My "argument" was to take the emotional weight of the term "designer babies" off the table and look at how it was likely to be used. Yes, the result could be called a "designer baby", but so could surgery to correct a cleft palate.

              • I would say it all boils down to how it's used. If a rich, elite couple specifically wants a daughter, with green eyes, red hair, but say, not too many freckles, that's a designer baby and I think the elite would jump all over that.
                However I would expect that the public would view using CRISPR to prevent a child from having an abnormal condition like cleft palette or club foot as basically just medicine, in the same way that plastic surgery, when used for a medically unnecessary nose job is viewed as desig

                • by hey! ( 33014 )

                  I would think the most likely reason someone would use to alter a child's appearance would be in the case of IVF with donated eggs or sperm. But even so, even if we had the technology to edit zygote genomes, you wouldn't be able to specify an appearance to the degree of specificity you're imagining.

                  When the human genome was sequenced it turned out to be far, far smaller than anyone had expected. This is because genes and traits don't have a one-to-one correspondence; traits are the result of the intera

    • I mean, I would really love if they could fix my congenital anosmia. Not being able to smell like everyone else sucks..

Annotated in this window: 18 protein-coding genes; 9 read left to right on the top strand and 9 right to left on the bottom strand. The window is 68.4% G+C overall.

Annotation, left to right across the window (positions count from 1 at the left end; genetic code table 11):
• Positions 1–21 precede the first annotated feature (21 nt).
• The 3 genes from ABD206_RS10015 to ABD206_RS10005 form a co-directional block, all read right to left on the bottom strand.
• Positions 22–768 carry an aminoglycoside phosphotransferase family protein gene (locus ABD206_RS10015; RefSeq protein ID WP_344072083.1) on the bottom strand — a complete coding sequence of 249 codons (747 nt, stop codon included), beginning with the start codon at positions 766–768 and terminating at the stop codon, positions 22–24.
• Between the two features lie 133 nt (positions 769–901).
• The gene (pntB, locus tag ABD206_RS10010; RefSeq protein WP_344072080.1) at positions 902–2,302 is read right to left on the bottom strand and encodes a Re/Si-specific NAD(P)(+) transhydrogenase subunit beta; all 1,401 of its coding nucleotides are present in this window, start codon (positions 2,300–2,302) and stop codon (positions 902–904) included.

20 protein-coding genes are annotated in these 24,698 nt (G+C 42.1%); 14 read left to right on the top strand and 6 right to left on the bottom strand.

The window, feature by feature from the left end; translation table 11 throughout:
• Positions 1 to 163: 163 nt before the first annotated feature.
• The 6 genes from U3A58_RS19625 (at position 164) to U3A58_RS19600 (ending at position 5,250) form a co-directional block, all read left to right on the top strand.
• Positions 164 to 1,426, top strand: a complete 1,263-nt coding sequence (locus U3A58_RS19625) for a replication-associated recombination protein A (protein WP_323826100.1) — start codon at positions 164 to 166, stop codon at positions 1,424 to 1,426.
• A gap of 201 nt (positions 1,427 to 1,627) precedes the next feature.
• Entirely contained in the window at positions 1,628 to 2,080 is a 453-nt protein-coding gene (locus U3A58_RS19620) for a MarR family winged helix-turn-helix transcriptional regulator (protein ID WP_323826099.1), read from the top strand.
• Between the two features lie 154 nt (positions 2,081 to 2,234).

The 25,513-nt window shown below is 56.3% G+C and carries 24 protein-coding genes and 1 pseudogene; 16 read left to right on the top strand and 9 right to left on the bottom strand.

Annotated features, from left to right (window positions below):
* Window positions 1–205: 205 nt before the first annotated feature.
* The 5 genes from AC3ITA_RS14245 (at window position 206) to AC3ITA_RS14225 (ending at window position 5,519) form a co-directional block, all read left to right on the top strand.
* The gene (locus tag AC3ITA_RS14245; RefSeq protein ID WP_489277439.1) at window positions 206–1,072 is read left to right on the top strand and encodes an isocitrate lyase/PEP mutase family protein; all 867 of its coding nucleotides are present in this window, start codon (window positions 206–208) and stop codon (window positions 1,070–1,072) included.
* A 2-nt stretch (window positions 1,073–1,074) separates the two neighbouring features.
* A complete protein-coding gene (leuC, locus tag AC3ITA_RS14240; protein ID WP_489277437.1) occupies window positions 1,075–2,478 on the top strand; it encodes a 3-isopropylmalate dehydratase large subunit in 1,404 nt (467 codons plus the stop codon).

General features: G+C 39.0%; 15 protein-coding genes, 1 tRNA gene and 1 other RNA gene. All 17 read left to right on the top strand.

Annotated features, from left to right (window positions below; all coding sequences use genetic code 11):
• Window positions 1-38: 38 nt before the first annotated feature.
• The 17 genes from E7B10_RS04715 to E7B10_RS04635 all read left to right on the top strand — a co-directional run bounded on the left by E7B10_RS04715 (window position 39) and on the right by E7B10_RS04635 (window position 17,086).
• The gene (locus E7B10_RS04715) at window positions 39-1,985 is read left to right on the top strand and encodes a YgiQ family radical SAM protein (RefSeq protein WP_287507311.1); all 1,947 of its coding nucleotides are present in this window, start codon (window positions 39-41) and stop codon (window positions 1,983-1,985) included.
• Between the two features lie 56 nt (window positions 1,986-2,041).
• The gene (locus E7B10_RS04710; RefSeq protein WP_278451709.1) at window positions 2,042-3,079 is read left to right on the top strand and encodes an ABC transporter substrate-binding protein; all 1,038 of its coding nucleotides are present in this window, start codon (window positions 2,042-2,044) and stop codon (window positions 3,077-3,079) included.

They'll never allow it if there is a good chance of cancer though. Smell isn't that important..

    • by Dog-Cow ( 21281 )

      You are so fucking stupid, it's almost amazing that you're even alive. People have been working on cancer and Parkinson's for decades. They aren't going to stop now, when something like CRISPr makes their efforts more likely to be productive.

  • If CRISPR does cause cancer, researchers might be able to use that to find causes and treatments.
    • If CRISPR does cause cancer, researchers might be able to use that to find causes and treatments.

      We know how to cause cancer. There are lots of chemicals, not to mention radiation that are known carcinogens. More importantly, we know what cancer is. Cancer is a cell that went haywire. Probably the most promising treatment for cancer involves fingerprinting the particular haywire cell you have and training your immune system to attack it directly.

    • Re:A silver lining? (Score:5, Informative)

      by im_thatoneguy ( 819432 ) on Monday June 11, 2018 @05:30PM (#56768116)

      The article addresses this. P53 is like the ECC of the DNA. It detects errors and then either self destructs the cell or fixes the 'damage'. The concern is that CRISPR weakens the p53 response and therefore the natural Error Correction processes of the cells which normally terminate tumorous dna damage.

      However, the cancer treatments using CRISPR (and several other CRISPR therapies) don't rely on p53

      CRISPR-based editing of T cells to treat cancer, as scientists at the University of Pennsylvania are studying in a clinical trial, should also not have a p53 problem. Nor should any therapy developed with CRISPR base editing, which does not make the double-stranded breaks that trigger p53.